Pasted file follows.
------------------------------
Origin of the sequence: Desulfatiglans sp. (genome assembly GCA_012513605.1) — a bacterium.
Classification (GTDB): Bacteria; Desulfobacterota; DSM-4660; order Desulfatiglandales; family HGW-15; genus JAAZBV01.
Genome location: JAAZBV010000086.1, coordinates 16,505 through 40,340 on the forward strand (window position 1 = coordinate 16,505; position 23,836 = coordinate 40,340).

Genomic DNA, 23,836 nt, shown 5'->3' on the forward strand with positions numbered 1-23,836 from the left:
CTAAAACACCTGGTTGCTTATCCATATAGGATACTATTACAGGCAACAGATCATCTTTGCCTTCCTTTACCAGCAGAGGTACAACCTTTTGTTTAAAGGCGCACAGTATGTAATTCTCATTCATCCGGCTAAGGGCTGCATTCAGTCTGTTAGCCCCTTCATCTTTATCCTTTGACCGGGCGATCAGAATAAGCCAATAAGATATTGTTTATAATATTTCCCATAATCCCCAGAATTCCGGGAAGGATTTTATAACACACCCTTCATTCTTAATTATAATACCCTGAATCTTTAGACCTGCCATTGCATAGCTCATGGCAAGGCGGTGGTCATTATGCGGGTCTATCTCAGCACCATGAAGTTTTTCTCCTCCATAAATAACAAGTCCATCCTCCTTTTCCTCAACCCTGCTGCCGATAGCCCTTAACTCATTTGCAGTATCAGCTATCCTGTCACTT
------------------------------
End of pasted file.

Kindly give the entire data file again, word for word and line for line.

Origin of the sequence: Desulfatiglans sp. (genome assembly GCA_012513605.1) — a bacterium.
Classification (GTDB): Bacteria; Desulfobacterota; DSM-4660; order Desulfatiglandales; family HGW-15; genus JAAZBV01.
Genome location: JAAZBV010000086.1, coordinates 16,505 through 40,340 on the forward strand (window position 1 = coordinate 16,505; position 23,836 = coordinate 40,340).

Genomic DNA, 23,836 nt, shown 5'->3' on the forward strand with positions numbered 1-23,836 from the left:
CTAAAACACCTGGTTGCTTATCCATATAGGATACTATTACAGGCAACAGATCATCTTTGCCTTCCTTTACCAGCAGAGGTACAACCTTTTGTTTAAAGGCGCACAGTATGTAATTCTCATTCATCCGGCTAAGGGCTGCATTCAGTCTGTTAGCCCCTTCATCTTTATCCTTTGACCGGGCGATCAGAATAAGCCAATAAGATATTGTTTATAATATTTCCCATAATCCCCAGAATTCCGGGAAGGATTTTATAACACACCCTTCATTCTTAATTATAATACCCTGAATCTTTAGACCTGCCATTGCATAGCTCATGGCAAGGCGGTGGTCATTATGCGGGTCTATCTCAGCACCATGAAGTTTTTCTCCTCCATAAATAACAAGTCCATCCTCCTTTTCCTCAACCCTGCTGCCGATAGCCCTTAACTCATTTGCAGTATCAGCTATCCTGTCACTT